Read More About a Sprained Ankle

Diagnosis & Treatment

Finding the Source of Running Injuries

When you come to us for treatment, our doctors will examine your leg or foot to see how it behaves when you move it. They’ll also ask about your pain level, your running routine, your health history and anything that has changed recently.

If our team suspects a stress fracture or needs more information, they might order an X-ray or other imaging to see inside your bones and joints.

Treating Running Injuries

Once we’ve diagnosed the source of your running pain, we’ll recommend possible treatments. Together with you, we’ll discuss your care plan, which might include:

  • Bracing or splinting: A brace or splint aligns the joint while an injury heals. Bracing and splinting can also help you continue your regular activity as you heal.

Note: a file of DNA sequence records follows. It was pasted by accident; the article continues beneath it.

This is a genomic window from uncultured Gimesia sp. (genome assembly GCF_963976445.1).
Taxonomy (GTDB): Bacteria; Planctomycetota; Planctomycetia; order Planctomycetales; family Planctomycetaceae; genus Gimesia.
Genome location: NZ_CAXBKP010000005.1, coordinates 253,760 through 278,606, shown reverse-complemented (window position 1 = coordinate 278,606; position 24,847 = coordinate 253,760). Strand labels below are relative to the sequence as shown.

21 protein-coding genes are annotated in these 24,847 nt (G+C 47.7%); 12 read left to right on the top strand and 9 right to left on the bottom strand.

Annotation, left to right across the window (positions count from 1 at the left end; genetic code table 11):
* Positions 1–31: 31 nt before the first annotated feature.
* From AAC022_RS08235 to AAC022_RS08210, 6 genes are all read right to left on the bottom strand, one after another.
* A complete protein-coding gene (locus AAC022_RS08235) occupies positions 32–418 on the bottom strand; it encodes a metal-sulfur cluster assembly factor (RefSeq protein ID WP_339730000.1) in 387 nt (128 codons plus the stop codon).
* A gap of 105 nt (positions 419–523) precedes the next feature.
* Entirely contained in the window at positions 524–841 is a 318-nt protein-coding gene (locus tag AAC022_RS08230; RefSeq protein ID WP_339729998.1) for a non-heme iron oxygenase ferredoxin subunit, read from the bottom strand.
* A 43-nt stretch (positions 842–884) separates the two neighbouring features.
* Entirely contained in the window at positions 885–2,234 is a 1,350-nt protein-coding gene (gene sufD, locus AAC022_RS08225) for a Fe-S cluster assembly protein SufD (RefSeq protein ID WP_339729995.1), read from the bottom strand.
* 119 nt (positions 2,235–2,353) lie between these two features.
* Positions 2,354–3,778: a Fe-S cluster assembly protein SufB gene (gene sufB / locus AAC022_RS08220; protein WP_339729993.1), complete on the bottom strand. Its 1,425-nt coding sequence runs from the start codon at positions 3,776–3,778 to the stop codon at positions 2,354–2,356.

• Custom orthotics: Shoe inserts support and stabilize the foot and knee to avoid further injury and make walking or running more comfortable. Learn more about custom foot orthotics.
  • Physical therapy: Physical therapy can help relieve pain and loosen or lengthen the muscles. Our sports physical therapists teach improved body mechanics so you can get back on your feet without making an injury worse. Get more information about physical therapy.
  • Surgical repair: If a larger muscle tear or loosened ligament is causing your pain, surgery might help. We’ll tell you about your options, including minimally invasive arthroscopic surgery.

Our Running Performance Programs

Want to improve your running form and strength? Our sports performance programs are designed to help you get faster and prevent injuries.